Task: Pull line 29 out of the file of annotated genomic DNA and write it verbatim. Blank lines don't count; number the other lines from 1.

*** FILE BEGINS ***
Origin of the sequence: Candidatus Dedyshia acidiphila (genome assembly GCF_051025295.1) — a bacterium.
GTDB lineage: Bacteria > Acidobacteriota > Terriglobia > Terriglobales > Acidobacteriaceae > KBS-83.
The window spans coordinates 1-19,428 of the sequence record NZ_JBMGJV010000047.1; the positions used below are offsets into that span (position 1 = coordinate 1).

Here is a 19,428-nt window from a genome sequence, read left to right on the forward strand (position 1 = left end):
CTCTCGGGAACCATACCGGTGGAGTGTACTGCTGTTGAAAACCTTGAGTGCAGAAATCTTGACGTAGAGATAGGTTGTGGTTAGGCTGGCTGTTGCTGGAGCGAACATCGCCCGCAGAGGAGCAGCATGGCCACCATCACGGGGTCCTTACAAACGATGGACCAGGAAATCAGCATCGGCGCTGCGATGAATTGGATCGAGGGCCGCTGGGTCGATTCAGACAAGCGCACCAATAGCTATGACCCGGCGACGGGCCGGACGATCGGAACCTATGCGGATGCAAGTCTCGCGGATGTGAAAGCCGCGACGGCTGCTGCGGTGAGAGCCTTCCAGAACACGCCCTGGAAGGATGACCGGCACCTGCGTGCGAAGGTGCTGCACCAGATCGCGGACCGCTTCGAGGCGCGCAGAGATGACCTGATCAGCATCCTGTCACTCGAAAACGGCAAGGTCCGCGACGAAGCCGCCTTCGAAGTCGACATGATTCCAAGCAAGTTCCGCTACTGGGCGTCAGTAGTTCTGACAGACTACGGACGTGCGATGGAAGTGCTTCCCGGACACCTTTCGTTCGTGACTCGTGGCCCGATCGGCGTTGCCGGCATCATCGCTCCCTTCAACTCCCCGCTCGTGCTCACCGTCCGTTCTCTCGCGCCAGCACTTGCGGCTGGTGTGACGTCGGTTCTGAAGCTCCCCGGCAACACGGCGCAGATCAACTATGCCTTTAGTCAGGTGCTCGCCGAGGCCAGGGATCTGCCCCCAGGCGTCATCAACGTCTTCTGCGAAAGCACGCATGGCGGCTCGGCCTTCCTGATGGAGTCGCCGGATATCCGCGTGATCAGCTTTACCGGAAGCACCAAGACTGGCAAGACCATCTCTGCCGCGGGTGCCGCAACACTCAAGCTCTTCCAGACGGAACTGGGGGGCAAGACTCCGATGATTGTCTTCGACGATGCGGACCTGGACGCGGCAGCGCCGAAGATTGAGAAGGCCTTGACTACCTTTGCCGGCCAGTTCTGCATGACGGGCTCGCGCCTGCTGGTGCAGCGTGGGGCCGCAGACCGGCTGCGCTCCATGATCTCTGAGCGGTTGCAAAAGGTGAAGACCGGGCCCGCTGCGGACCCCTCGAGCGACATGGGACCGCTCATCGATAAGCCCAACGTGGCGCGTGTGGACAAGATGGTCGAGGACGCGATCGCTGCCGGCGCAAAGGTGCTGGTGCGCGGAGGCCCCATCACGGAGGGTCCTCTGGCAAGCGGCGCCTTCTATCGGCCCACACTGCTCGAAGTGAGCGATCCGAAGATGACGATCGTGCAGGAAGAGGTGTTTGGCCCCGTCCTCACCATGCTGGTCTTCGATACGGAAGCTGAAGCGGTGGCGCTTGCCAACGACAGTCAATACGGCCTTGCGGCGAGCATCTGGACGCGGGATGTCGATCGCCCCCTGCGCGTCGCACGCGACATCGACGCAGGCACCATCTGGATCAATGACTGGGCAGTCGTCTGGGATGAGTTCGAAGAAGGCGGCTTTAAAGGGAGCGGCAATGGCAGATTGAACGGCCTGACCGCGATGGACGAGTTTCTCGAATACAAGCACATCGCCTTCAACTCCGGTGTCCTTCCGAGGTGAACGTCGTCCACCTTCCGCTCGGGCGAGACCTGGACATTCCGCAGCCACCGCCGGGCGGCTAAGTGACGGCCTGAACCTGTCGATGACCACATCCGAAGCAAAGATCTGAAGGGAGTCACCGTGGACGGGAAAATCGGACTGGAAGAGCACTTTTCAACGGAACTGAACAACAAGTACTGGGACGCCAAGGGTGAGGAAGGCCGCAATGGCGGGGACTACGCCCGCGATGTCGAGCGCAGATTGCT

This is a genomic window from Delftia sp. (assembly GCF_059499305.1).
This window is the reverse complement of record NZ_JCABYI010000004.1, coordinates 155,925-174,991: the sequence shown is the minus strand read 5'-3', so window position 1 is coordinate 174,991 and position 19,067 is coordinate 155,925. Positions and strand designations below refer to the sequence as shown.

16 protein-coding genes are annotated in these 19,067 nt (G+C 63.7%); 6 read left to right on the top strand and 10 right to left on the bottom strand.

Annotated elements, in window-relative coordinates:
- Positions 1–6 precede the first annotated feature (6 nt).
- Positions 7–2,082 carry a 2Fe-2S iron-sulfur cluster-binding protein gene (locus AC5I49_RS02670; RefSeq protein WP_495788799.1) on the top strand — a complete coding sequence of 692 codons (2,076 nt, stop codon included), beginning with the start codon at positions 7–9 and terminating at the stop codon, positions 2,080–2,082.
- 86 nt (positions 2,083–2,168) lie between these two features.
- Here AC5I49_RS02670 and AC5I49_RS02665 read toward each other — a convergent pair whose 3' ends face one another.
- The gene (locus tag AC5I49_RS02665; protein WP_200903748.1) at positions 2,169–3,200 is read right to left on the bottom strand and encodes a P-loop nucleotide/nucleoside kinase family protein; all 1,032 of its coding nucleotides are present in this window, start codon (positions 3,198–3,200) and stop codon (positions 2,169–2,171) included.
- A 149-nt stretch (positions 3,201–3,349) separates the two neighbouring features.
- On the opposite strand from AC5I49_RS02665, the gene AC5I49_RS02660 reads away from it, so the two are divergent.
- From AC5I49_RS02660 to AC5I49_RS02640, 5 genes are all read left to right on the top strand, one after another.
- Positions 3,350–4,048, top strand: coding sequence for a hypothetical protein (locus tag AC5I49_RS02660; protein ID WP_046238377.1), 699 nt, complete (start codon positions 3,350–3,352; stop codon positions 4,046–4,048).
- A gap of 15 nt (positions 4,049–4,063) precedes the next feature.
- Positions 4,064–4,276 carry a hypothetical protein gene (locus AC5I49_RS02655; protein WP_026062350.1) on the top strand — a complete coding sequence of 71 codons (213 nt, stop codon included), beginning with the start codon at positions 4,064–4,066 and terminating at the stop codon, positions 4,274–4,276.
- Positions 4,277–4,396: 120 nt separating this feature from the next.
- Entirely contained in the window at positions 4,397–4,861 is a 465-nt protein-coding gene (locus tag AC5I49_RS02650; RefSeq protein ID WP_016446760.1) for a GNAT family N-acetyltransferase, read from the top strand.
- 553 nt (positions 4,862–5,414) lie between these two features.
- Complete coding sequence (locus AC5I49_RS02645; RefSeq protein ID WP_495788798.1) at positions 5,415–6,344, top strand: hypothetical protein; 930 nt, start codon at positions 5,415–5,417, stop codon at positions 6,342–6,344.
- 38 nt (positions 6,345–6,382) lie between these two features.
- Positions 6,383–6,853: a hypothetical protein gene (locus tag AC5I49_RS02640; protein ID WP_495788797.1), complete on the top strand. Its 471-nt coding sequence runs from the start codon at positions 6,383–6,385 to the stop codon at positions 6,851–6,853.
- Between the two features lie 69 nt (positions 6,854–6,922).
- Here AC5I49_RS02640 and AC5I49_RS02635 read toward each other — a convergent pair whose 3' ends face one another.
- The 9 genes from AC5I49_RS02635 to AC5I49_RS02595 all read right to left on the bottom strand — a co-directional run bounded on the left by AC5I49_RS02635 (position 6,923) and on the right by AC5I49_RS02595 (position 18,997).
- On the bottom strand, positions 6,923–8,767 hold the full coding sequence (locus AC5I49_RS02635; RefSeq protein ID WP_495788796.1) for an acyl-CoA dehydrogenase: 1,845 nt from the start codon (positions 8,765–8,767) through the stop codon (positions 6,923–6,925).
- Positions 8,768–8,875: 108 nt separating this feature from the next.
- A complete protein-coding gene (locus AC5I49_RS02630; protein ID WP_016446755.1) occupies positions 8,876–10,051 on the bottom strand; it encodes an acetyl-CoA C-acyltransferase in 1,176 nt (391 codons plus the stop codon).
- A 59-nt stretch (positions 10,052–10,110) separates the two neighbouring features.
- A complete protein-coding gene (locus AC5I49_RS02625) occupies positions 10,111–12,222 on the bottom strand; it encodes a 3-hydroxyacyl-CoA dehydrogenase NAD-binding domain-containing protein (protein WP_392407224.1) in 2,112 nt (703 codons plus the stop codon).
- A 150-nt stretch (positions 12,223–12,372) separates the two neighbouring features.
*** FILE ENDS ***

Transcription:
- The 9 genes from AC5I49_RS02635 to AC5I49_RS02595 all read right to left on the bottom strand — a co-directional run bounded on the left by AC5I49_RS02635 (position 6,923) and on the right by AC5I49_RS02595 (position 18,997).